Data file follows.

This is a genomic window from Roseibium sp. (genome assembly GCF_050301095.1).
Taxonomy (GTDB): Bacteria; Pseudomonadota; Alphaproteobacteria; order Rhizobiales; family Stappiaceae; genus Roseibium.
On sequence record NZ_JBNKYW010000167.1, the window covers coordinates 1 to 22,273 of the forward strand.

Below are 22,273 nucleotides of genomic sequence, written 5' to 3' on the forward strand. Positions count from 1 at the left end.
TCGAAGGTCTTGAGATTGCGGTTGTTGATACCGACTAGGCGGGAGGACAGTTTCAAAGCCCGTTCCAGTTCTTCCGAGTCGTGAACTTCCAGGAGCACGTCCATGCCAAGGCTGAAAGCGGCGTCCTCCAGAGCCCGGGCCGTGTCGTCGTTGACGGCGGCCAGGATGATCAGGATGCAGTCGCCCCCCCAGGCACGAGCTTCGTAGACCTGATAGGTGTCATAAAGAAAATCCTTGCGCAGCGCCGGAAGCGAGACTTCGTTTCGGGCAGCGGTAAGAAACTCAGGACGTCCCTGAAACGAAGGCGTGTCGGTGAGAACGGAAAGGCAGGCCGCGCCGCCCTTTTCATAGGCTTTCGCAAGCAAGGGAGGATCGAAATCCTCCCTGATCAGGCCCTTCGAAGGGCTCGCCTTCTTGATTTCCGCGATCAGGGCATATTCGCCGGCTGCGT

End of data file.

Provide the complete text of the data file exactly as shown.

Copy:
This is a genomic window from Roseibium sp. (genome assembly GCF_050301095.1).
Taxonomy (GTDB): Bacteria; Pseudomonadota; Alphaproteobacteria; order Rhizobiales; family Stappiaceae; genus Roseibium.
On sequence record NZ_JBNKYW010000167.1, the window covers coordinates 1 to 22,273 of the forward strand.

Below are 22,273 nucleotides of genomic sequence, written 5' to 3' on the forward strand. Positions count from 1 at the left end.
TCGAAGGTCTTGAGATTGCGGTTGTTGATACCGACTAGGCGGGAGGACAGTTTCAAAGCCCGTTCCAGTTCTTCCGAGTCGTGAACTTCCAGGAGCACGTCCATGCCAAGGCTGAAAGCGGCGTCCTCCAGAGCCCGGGCCGTGTCGTCGTTGACGGCGGCCAGGATGATCAGGATGCAGTCGCCCCCCCAGGCACGAGCTTCGTAGACCTGATAGGTGTCATAAAGAAAATCCTTGCGCAGCGCCGGAAGCGAGACTTCGTTTCGGGCAGCGGTAAGAAACTCAGGACGTCCCTGAAACGAAGGCGTGTCGGTGAGAACGGAAAGGCAGGCCGCGCCGCCCTTTTCATAGGCTTTCGCAAGCAAGGGAGGATCGAAATCCTCCCTGATCAGGCCCTTCGAAGGGCTCGCCTTCTTGATTTCCGCGATCAGGGCATATTCGCCGGCTGCGT